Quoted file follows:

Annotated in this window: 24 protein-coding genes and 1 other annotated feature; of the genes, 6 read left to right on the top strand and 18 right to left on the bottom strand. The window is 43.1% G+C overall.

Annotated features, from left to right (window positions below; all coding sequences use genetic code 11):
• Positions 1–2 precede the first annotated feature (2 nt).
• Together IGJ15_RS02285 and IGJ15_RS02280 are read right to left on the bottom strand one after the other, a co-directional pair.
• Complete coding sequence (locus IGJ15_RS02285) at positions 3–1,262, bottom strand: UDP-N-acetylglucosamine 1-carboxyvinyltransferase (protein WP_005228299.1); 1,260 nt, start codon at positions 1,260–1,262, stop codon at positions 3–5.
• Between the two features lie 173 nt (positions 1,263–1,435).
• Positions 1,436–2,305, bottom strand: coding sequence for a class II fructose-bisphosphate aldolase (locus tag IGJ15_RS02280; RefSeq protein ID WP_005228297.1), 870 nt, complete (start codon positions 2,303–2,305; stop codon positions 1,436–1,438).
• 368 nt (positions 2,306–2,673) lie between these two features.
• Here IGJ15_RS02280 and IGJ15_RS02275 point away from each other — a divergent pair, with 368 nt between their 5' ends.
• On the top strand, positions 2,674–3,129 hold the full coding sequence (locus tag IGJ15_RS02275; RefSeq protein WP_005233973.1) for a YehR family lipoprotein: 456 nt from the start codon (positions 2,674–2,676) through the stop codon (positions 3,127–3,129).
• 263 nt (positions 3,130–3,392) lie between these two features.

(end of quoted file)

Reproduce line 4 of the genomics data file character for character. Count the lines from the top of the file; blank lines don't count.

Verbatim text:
• Together IGJ15_RS02285 and IGJ15_RS02280 are read right to left on the bottom strand one after the other, a co-directional pair.